The third time I transcended time and space, I was in an AP Bio class learning the lifecycle of larvae. The foil beneath my desk, fingering sticky jelly reds. The gurgle of the water bubbler, and the swimming yellow Sicklets behind slimy glass. And at home during dinner, the oranges my mother had sliced dandily spinning like pinwheels, reduced to a deep growl then laugh.
I’m worried about Macie. My mother’s voice was low, but fully audible through our shared wall at bedtime. Me, listening on the other side, staring down into alien streets, attempting to calm my mad pulse and heartbeat.
And within this thread of forced silence, there emerged from the gutters, two macabre figures with waving clipped hands. Sinister, as they danced like wind sockets, flailing spastically with full wicked heads.
It was a girl from class, who disappeared one weekend after partying in the woods. We’d all been on mushrooms, and had run strings of dyed ribbon through the pine and boscage to be certain that no one would get lost. Lots of Hansel’s and Gretel’s to account for, and this system had worked in the past.
Flashlights darting past tree trunks like a nature slide show transitioning in slots. The girl’s name unknown. Who’d she come with? All unknown.
And though, I had noticed that she was pretty, reserved, and moved like a fawn on new legs. Hello?! was all I could think to holler into the dense woods.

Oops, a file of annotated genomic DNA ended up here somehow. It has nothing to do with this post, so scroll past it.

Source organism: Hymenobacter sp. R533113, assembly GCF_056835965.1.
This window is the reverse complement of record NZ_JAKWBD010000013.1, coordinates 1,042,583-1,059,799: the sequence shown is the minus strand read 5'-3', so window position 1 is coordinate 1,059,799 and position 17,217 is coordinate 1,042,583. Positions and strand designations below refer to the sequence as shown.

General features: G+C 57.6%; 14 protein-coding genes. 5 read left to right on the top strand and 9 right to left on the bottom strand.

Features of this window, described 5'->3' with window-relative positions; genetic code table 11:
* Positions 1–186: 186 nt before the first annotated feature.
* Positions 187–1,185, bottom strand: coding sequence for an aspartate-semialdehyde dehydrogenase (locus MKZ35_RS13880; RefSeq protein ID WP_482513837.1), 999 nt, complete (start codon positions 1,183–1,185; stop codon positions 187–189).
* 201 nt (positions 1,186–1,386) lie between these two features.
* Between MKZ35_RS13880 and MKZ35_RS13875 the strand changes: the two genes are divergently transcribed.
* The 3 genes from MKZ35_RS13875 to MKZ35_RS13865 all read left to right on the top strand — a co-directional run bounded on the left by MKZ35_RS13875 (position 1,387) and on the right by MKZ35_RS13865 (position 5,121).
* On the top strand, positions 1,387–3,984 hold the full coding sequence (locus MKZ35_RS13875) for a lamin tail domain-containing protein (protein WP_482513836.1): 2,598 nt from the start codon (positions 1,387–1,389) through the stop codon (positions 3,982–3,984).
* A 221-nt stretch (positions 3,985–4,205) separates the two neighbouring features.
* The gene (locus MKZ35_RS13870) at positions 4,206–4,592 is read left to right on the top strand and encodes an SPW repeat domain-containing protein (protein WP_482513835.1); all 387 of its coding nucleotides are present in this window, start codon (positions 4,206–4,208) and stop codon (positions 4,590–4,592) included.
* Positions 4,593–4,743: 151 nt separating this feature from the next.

Monday came, and the girl was said to be missing. Tuesday, her parents called the school. The authorities wanted to know the details that no one bothered to observe.
We’d all been out of their heads.
Hadn’t they (our parents) ever had a night like that?
Of course not. Stupid kids. Things like this don’t ever happen in Vermont.
My mother’s cancer went into remission in year five. Perhaps due to the clean mountain air, perhaps she had nothing more to worry about. Still, I remained resentful of the move, and bought a one-way ticket back to the city the first chance I got.
When I heard about the pickle jar found buried by a Vermont woodsman, I was preparing to give birth to my first daughter.
I always hated that place, I told my husband. It gave me the creeps. What was it in particular?
Well, it was how the day could be nothing and everything at once. Mean nothing and everything. Then you’d find yourself lost. It would be dark, and you’d be all alone. That was Vermont—where you couldn’t trust the fog.
Then it’s a good thing you got out when you did.
I did. By the skin of my teeth, by the skin of my teeth.
Sarah E. Caouette holds an MFA in Creative Fiction from Southern New Hampshire University. Her work has recently appeared with The Citron Review, The Good Men Project, Cigale Literary, and has been recently selected for the literary event Word! Portland. For the time being, she currently resides in Maine, believing there’s something about the air.